Santa brought Bria a big giant white board for Christmas this year. He also threw in a few markers, an eraser and some cleaning spray.
She is in love with it.
And so am I, frankly.
I think all mothers wish to have some sort of magical window into their children's brains--to have access to their thoughts and feelings and to really understand better where they are coming from. This white board that hasn't even been put on the wall yet (it's really big), and is just leaning against the wall near her bed has proven to be just that sort of magical tool. It has let me into the inner workings of Bria's mind and heart and helped me to understand her better, and to know what is important to her at age 9.
Every morning when I go into their room to do a basic tidy-up, I look forward to seeing what is written on that board. Sometimes it's a to-do list of homework, or books she'd like to read, or what she needs to get ready for the swimming party she was invited to. Other times she'll have written a little love note to Chloe or Sophia. Some days it's a few pictures, and other days it's been erased and left blank.
Today's white board message was a cute little picture of five girls, with their names labeled beneath them: Bria, Ann, Erica, Sarah, Miriam. These are her friends. From this picture I learned that they call themselves "The Beautiful Girls" which I love. Around the pictures she had written things like, "Look at all the beautiful eyes!" and "Aren't we beautiful? Yes!" and "We are ESPECIALLY beautiful girls." and "We're BFFs!"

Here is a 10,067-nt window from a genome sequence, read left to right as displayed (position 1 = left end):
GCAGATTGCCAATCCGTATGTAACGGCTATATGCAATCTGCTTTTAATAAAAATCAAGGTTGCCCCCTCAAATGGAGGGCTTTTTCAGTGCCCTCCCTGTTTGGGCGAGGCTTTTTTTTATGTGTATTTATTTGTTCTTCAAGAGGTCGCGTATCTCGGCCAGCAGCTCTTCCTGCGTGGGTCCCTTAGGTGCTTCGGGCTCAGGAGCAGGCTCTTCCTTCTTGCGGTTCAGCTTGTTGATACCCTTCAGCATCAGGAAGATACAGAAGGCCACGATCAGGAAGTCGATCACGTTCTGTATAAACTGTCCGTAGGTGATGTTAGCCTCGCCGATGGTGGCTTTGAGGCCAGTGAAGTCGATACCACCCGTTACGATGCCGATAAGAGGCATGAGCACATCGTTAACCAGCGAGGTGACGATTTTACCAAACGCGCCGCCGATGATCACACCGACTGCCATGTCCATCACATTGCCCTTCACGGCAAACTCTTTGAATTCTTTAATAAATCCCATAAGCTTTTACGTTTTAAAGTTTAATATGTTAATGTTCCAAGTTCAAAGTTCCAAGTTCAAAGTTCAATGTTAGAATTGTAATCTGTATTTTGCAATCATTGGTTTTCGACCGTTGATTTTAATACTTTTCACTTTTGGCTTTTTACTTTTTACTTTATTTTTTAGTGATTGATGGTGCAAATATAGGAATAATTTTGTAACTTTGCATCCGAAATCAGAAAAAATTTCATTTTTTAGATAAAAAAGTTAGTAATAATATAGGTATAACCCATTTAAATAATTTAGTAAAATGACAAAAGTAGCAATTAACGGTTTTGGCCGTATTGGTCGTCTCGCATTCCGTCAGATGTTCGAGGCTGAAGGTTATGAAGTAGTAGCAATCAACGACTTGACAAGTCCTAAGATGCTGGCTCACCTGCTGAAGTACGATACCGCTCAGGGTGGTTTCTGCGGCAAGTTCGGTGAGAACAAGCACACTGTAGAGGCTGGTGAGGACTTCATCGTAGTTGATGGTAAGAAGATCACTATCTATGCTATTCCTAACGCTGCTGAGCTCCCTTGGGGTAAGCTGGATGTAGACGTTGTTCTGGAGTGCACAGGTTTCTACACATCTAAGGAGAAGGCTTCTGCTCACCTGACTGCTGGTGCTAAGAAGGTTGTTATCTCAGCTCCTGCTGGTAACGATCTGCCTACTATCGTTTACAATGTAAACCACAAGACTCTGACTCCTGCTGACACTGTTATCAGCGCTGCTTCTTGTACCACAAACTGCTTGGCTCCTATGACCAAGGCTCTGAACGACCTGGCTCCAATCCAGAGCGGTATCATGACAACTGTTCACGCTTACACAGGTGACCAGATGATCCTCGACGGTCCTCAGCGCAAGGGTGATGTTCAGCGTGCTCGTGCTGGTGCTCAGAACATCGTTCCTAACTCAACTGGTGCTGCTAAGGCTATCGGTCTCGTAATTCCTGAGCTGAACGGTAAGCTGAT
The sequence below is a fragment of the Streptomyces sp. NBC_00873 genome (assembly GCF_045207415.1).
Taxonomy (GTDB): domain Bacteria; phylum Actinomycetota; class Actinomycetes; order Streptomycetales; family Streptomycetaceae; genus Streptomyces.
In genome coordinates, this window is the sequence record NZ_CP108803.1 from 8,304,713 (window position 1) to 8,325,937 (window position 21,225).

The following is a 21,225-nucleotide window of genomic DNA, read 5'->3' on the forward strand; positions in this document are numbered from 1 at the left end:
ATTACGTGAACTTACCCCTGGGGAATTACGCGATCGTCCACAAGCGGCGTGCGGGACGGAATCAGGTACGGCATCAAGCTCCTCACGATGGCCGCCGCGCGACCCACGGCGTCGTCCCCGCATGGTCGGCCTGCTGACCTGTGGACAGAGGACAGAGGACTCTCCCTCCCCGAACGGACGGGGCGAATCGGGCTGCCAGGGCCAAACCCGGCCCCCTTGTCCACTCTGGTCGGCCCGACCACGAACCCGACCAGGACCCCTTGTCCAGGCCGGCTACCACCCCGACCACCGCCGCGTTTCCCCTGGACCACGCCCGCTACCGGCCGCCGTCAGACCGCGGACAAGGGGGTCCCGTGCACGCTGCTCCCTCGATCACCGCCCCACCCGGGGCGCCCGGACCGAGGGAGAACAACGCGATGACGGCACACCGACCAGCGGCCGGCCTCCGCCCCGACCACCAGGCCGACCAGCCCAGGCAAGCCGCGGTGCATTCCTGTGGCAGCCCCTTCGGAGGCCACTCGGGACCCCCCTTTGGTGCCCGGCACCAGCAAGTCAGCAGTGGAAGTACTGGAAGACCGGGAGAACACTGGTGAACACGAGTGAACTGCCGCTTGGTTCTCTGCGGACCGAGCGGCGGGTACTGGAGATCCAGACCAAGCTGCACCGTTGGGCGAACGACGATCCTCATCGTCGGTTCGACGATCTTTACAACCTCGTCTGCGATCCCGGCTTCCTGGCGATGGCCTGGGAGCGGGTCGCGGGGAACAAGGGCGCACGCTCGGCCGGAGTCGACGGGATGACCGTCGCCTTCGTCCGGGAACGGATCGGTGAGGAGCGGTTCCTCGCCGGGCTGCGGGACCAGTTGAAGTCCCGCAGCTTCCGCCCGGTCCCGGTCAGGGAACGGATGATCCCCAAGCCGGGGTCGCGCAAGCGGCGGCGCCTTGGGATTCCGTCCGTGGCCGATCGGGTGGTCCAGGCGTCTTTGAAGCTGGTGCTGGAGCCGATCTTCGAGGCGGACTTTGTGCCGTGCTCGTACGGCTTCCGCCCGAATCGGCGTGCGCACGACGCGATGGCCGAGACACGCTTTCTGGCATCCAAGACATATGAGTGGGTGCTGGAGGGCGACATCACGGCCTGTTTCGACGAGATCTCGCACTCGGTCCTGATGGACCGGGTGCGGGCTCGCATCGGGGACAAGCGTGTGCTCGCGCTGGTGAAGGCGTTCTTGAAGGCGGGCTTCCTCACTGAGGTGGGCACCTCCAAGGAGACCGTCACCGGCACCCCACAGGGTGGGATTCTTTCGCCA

Bria has not always been so lucky as to have great friends like the ones she has found here. She was bullied in Kindergarten and her only friend was the boy we carpooled with to school, which didn't win her many points with the other girls. She started first grade the day after we'd moved to Cedar City, and she had a really hard time finding any friends at first. And then the friends she did find were somewhat questionable in character (I have lots of interesting stories that should not ever come home with your first, second or third grade child). Once, one of her so-called friends pulled down her pants, underwear and all, on the playground. She never had an easy time of it, and it was so hard for me to watch, because I knew that being accepted by friends--good friends--is something that is important to every child, and especially important to Bria.
In third grade, a new girl named Olivia moved into our ward and was also in Bria's class. She was overweight and nobody was very nice to or accepting of her. Except Bria. I remember watching her ride her scooter to school one morning (school was about a block and a half from our house) and I saw her stop to talk to Olivia, who was walking alone. Pretty soon, they were taking turns on Bria's scooter, and even though I was a little worried they'd be late to class, I was very happy to see Bria being so kind to this girl. They became very good friends, and even when our ward split and they didn't end up in the same one, they remained pretty close. This was the first good friend Bria has ever had, and she was not excited about moving all the way to Michigan when she had just barely found her.
I have never prayed so hard for my child to find a good friend as I did upon our move here. When I met Ann's mother on the first day of school and discovered that she had three daughters the same ages as mine, and that Bria and Ann were in the same class, I knew without a doubt that this was the answer to my prayer.
And so it has been. Bria has never been happier or more confident in herself.
I haven't been able to stop thinking of that message on her white board today. To me, it just further confirms that we are supposed to be here. This is a place where my child(ren) can flourish, and where I have proof that they will.
Remind me to call Santa and thank him.